The other key difference is that stamp duty is a one off payment, if you raise wages, you pay that for ever. We seem to have a govt that doesn't mind throwing cash at things, but not structural increases.
45
05/03/2021 12:49:49 5 5
bbc
Yup - I hit the comment length limit. It doesn't take into account the duty on purchases over £500,000 and yes, it only pays for one year.

Even taking those factors into account (and this is only the 3 month stamp duty holiday we're using the fund this) I think they could afford to pay more than a 1% pay rise or even give a 5-10% one off bonus.

To say 'money is tight' is an insult.
34
05/03/2021 12:41:35 10 3
bbc
Tories love supporting over inflated house prices using public money. Makes people think they've done better than the reality.
44
05/03/2021 12:49:42 8 6
bbc
Labour did the same indirectly.

Working tax credits for people on £50k pa hardly the poor in society.
35
05/03/2021 12:42:38 9 1
bbc
Mmmmnnn, buyers beware, especially when its the Halifax giving you news.
Just got my house insurance renewal from guess who, AND, they have put it up by a massive 65%. Needless to say they wont get my money. Bye bye.
59
05/03/2021 13:03:15 5 1
bbc
If an insurer gives you a stupid quote they're telling you they don't want your business.
27
05/03/2021 12:31:21 4 7
bbc
I intend selling one of my BTL properties in the spring and no doubt the budget has given me the opportunity to obtain a better price/quicker sale then before. Reducing stamp duty and help for buyers ony increases prices. Much better policy would be to build build build in places where people want to live and bring to a grinding halt those coming to live here. Its called supply and demand, simple.
36
05/03/2021 12:44:39 6 3
bbc
Demand? So how was your demand to buy a BTL a need to live there if you snatched it from a person that would have actually lived there in the first place? If you didn't buy it as a place to rent, then a person who needed a roof over their head could have done! They wouldn't be renting now while you sit on more properties you never intended to live in and pushed the prices up in the process.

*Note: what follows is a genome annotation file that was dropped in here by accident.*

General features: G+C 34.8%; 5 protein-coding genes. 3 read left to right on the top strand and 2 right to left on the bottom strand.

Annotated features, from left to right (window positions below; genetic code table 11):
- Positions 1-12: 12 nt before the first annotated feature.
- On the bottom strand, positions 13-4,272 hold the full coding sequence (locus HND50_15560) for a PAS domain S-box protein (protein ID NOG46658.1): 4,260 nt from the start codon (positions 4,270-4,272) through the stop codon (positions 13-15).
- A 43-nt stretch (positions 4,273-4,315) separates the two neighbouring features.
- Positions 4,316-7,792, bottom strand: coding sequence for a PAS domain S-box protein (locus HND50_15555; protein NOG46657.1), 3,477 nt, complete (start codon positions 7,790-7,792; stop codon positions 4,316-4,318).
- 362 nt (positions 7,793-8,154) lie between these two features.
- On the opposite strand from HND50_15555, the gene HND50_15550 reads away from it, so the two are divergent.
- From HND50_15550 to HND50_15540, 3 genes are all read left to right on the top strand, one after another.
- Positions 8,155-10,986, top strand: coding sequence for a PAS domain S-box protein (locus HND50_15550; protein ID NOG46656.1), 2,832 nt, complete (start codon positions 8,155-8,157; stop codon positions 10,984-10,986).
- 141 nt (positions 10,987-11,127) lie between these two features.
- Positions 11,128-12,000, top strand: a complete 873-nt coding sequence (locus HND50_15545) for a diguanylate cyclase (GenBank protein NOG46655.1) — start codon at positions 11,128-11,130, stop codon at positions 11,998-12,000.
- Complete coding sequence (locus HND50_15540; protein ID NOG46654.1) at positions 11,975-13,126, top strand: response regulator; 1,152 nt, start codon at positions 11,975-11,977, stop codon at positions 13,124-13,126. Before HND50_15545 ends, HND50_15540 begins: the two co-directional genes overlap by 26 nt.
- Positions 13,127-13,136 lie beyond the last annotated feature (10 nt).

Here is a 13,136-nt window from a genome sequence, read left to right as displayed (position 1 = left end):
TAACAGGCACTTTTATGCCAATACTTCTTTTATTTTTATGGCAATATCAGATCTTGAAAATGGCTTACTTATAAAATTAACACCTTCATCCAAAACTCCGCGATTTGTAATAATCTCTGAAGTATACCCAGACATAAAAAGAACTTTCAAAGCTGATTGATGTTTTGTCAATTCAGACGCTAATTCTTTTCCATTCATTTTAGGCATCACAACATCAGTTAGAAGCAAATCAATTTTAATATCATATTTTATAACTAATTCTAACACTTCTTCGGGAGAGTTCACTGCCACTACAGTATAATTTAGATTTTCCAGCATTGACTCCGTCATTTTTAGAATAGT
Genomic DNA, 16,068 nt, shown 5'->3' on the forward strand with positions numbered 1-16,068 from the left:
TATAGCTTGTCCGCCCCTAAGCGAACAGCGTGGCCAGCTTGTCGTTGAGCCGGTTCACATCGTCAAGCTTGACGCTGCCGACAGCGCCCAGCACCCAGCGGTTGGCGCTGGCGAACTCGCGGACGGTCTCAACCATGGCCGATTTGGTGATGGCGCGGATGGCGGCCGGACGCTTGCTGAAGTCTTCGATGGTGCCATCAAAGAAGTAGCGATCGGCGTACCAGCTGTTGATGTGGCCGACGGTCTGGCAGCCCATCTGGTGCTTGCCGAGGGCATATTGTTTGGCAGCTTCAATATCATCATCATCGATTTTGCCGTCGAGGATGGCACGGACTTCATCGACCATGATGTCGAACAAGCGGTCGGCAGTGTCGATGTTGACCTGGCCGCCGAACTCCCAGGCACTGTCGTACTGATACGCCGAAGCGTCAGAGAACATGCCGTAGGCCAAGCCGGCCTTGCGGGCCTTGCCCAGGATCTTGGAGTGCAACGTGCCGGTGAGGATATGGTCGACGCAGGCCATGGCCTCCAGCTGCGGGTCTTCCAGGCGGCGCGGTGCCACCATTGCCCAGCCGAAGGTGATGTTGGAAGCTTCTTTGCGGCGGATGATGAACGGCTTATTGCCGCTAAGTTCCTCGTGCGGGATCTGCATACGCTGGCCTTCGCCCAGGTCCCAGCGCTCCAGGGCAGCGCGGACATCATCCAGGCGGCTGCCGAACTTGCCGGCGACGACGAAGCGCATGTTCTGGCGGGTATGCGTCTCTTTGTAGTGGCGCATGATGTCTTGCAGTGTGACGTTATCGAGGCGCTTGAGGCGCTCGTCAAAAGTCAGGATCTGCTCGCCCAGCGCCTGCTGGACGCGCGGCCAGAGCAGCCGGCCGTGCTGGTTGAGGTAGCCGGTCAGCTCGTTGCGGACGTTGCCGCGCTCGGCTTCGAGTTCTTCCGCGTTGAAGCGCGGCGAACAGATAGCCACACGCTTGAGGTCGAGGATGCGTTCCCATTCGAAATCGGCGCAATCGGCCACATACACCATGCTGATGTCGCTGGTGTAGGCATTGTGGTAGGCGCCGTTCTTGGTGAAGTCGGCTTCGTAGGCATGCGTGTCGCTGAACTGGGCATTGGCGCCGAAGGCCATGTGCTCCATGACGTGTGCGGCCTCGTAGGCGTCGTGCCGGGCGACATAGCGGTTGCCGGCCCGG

115
05/03/2021 14:04:45 1 2
bbc
Most of my places are rented to EU migrants, we had several million of them rock up to our shores over the past 20 years all needing a private rental on day 1.

Landlords expanded their portfolios to provide this accommodation, where would you have these migrants live otherwise? In a box under a bridge? Shame on you.
124
05/03/2021 14:16:02 1 2
bbc
So the people who rented it ..they didnt need a roof over their heads Ey ?
37
05/03/2021 12:44:43 1 1
bbc
Massive pay decreases followed by lower living standards coming for everybody. But in our debt-fuelled economy we are all without poverty and living in comfort.
38
05/03/2021 12:40:30 32 5
bbc
WHY THE HELL IS THE GOV SUBSIDISING MORTAGES UP TO 95% ON USING TAX PAYERS MONEY?

I PAY MY TAXES FOR THE NHS, LOCAL SERVICES AND THE POLICE. I DONT PAY TAXES TO SUBSIDISE AN INFLATED HOUSING MARKET.

ISNT THAT THE JOB OF THE BANKS?

SERIOUSLY SOMETHING WRONG GOING ON HERE!!!
46
05/03/2021 12:50:52 9 4
bbc
Its cuz you are no free citizen. AND, its going to get worse.
They fully know we can be controlled now.
222
05/03/2021 22:48:49 2 5
bbc
Oh do stop whingeing
257
06/03/2021 11:09:44 0 5
bbc
You miss the point..given all its associated workers/trades professions services..professionals etc directly or even partly.. in housing its THE biggest employer...and when the housing mkt flounders...general economic recession much more likely..ask an economist. Thats why we have the encouragement to lenders on the 5% deposit...and to help first timers.
293
VoR
06/03/2021 15:24:55 2 0
bbc
I think I'd agree with you, but as a rule of thumb, I find people typing in caps are normally wrong.
24
05/03/2021 12:28:48 16 7
bbc
So after a year of damaged education, the loss of employment opportunities and restrictions on all social activity, young people are now finding themselves even further from the distant goal of home ownership. The government certainly seem keen to punish young people in favour of their core voter base.
39
05/03/2021 12:46:15 6 7
bbc
Young people don't need houses; a good suitcase is enough.
137
05/03/2021 14:31:42 1 2
bbc
And a bike!
40
05/03/2021 12:46:26 7 2
bbc
Great news is it not that the unearned income in a home is puffed up even more while the earnings needed to buy or even rent a home do not match.
Madness for what end. #helptorent
41
05/03/2021 12:48:48 10 4
bbc
My children can't afford a deposit because they're paying off their student loans, along with their punitive interest rates.

So here's an idea:-
Scrap the student loans and encourage them to build their own deposit.

Two monstrously bureaucratic schemes avoided, a fairer system for all, and let those who want a house save for one.
71
05/03/2021 13:21:04 4 6
bbc
Student loans, inevitable consequence of Blair's 50% target.

And the new loans charge as you say high interest on those paying - in part in reality to subsidise the ones who never will.

Govts own figures - av debt c£40k and only 25% will earn enough to repay student loans fully.